The Best Exotic Marigold Hotel, review

With the release of The Second Best Exotic Marigold Hotel Film 4 had their network premiere of its predeccesor, The Best Exotic Marigold Hotel (based on the novel These Foolish Things by Deborah Moggach). With a who’s who of veteran British talent and a wonderful wit, John Madden’s film is a truly sophisticated and enjoyable watch that reminds everyone being old is simply just a mind set. Released in 2012 and filmed on location in India, ‘Marigold Hotel is a good-looking feature that may appear to just be aimed at an older audience but certainly appeals to people of all ages.

judi dench and penelope wilton in the best exotic marigold hotel

judi dench and penelope wilton in the best exotic marigold hotel

Judi Dench, Bill Nighy, Maggie Smith, Celia Imrie, Dev Patel, Penelope Wilton (and more) all star as a group brought together in a Hotel that is far from exotic in look but in body and soul is capable of curing all of the pensioners woes. Coming from different walks of life and all dealing with their own trials, the ensemble charismatically come together to give us a fun, genuinely funny film that is at no point too heavy. Addressing homophobia, loneliness and class barriers, Madden successfully brought the old to the young while showcasing the best of British acting talent. Dev Patel is on form as Sonny, the manager of his families hotel with a lustiness for life that penetrates the older residents of the ‘Marigold. Despite the ability of actors such as Nighy and Tom Wilkinson Patel is never swallowed up and stands his ground as a strong personality (long gone are his Skins days). With a host of talent on display, Dench is outstanding as Evelyn, a compassionate woman who is finally finding herself. Dench is a treasure, and her career in diverse roles is a credit to cinema.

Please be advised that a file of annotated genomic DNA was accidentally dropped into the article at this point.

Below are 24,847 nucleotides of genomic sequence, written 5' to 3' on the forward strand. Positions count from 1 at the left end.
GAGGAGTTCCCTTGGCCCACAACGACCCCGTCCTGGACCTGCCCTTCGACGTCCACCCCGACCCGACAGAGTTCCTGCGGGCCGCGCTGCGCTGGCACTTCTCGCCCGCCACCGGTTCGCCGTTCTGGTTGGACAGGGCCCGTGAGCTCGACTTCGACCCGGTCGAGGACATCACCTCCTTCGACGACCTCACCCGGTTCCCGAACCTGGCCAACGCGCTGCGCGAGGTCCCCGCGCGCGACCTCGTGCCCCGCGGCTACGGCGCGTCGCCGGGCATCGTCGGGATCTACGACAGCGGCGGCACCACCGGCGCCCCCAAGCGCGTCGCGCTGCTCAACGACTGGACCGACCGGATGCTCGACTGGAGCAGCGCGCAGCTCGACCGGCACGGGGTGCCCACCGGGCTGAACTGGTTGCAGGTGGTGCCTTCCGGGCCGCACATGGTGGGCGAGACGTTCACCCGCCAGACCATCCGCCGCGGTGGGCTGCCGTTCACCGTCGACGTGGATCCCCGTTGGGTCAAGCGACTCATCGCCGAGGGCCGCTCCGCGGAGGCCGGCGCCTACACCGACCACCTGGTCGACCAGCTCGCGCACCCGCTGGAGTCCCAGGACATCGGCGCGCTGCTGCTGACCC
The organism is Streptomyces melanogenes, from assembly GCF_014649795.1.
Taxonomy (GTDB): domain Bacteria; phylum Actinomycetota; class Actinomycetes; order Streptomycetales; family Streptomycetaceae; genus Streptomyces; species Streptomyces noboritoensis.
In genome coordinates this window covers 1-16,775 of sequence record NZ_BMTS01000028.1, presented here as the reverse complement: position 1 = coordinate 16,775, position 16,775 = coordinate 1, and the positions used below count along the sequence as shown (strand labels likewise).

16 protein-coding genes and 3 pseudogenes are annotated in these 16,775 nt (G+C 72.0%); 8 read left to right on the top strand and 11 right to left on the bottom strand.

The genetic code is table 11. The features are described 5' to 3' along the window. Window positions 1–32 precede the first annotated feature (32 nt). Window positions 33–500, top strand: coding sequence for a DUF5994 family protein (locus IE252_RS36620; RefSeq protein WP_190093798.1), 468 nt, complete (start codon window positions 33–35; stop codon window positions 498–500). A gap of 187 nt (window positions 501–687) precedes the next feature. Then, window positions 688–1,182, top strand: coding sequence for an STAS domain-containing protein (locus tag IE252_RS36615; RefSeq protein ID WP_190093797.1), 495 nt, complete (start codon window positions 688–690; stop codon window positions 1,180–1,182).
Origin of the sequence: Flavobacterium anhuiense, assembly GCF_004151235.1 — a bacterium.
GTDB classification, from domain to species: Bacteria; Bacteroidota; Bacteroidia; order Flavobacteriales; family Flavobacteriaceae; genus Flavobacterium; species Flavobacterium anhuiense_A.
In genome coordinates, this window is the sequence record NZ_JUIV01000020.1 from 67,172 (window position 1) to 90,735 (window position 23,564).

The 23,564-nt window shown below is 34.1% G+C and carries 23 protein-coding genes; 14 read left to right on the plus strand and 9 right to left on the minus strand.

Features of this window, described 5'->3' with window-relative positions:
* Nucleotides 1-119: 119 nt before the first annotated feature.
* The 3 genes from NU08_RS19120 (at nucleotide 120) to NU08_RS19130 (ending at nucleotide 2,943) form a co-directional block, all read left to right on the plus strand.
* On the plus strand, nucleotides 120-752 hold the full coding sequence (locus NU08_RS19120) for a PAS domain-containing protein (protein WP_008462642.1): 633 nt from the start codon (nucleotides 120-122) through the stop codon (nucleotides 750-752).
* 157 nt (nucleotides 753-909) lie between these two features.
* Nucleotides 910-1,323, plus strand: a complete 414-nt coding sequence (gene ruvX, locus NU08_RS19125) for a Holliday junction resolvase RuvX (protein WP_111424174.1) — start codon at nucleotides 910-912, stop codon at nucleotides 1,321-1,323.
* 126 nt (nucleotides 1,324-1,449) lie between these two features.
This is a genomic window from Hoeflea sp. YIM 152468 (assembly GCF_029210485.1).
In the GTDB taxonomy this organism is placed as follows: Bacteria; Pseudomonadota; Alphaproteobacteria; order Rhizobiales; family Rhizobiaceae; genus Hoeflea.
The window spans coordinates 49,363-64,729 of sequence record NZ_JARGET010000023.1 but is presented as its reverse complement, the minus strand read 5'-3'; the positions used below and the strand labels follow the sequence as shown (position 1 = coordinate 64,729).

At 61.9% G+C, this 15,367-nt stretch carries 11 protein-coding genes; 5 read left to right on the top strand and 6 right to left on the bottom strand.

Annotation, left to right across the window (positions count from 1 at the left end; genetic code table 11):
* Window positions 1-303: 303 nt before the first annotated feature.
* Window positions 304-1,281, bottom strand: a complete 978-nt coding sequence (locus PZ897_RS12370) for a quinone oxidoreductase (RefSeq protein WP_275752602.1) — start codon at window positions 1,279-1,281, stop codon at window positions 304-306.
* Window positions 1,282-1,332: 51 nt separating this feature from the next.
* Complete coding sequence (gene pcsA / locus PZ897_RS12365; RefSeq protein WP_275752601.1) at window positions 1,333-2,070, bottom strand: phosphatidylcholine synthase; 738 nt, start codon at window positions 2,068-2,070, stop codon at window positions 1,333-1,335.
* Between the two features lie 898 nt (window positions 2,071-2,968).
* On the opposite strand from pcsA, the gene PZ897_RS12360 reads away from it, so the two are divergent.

Despite the length of the feature (124 minutes could definitely be cut down by some) and the initial scrabble to introduce each character individually, John Madden’s The Best Exotic Marigold Hotel is an immersive and wonderfully upbeat film in an industry often dominated by doom and gloom narratives.



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